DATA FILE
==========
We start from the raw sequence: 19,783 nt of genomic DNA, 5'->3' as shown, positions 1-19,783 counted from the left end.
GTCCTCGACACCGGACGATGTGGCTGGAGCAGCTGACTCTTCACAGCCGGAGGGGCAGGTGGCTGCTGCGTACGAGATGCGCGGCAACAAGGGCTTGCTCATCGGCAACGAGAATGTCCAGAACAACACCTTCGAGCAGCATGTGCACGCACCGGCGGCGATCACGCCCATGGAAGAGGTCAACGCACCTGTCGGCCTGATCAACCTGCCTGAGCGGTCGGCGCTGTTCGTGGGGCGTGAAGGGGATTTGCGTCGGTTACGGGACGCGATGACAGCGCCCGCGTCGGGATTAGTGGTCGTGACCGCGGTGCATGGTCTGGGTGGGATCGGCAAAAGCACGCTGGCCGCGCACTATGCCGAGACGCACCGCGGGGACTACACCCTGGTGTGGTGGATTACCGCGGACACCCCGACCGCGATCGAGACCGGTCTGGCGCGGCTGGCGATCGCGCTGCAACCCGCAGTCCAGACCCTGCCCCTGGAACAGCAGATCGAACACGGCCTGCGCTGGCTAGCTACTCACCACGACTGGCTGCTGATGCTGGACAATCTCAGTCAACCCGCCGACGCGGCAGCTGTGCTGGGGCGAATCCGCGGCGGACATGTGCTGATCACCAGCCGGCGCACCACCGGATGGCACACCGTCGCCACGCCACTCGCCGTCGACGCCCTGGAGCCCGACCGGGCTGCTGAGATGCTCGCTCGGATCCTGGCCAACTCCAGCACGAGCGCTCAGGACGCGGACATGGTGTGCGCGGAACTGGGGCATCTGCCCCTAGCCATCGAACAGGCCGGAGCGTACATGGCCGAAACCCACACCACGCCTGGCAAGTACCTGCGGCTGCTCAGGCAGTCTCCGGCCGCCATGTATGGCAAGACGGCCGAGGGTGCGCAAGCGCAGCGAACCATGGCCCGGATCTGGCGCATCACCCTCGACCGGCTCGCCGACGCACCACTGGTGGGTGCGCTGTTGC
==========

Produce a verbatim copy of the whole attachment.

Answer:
We start from the raw sequence: 19,783 nt of genomic DNA, 5'->3' as shown, positions 1-19,783 counted from the left end.
GTCCTCGACACCGGACGATGTGGCTGGAGCAGCTGACTCTTCACAGCCGGAGGGGCAGGTGGCTGCTGCGTACGAGATGCGCGGCAACAAGGGCTTGCTCATCGGCAACGAGAATGTCCAGAACAACACCTTCGAGCAGCATGTGCACGCACCGGCGGCGATCACGCCCATGGAAGAGGTCAACGCACCTGTCGGCCTGATCAACCTGCCTGAGCGGTCGGCGCTGTTCGTGGGGCGTGAAGGGGATTTGCGTCGGTTACGGGACGCGATGACAGCGCCCGCGTCGGGATTAGTGGTCGTGACCGCGGTGCATGGTCTGGGTGGGATCGGCAAAAGCACGCTGGCCGCGCACTATGCCGAGACGCACCGCGGGGACTACACCCTGGTGTGGTGGATTACCGCGGACACCCCGACCGCGATCGAGACCGGTCTGGCGCGGCTGGCGATCGCGCTGCAACCCGCAGTCCAGACCCTGCCCCTGGAACAGCAGATCGAACACGGCCTGCGCTGGCTAGCTACTCACCACGACTGGCTGCTGATGCTGGACAATCTCAGTCAACCCGCCGACGCGGCAGCTGTGCTGGGGCGAATCCGCGGCGGACATGTGCTGATCACCAGCCGGCGCACCACCGGATGGCACACCGTCGCCACGCCACTCGCCGTCGACGCCCTGGAGCCCGACCGGGCTGCTGAGATGCTCGCTCGGATCCTGGCCAACTCCAGCACGAGCGCTCAGGACGCGGACATGGTGTGCGCGGAACTGGGGCATCTGCCCCTAGCCATCGAACAGGCCGGAGCGTACATGGCCGAAACCCACACCACGCCTGGCAAGTACCTGCGGCTGCTCAGGCAGTCTCCGGCCGCCATGTATGGCAAGACGGCCGAGGGTGCGCAAGCGCAGCGAACCATGGCCCGGATCTGGCGCATCACCCTCGACCGGCTCGCCGACGCACCACTGGTGGGTGCGCTGTTGC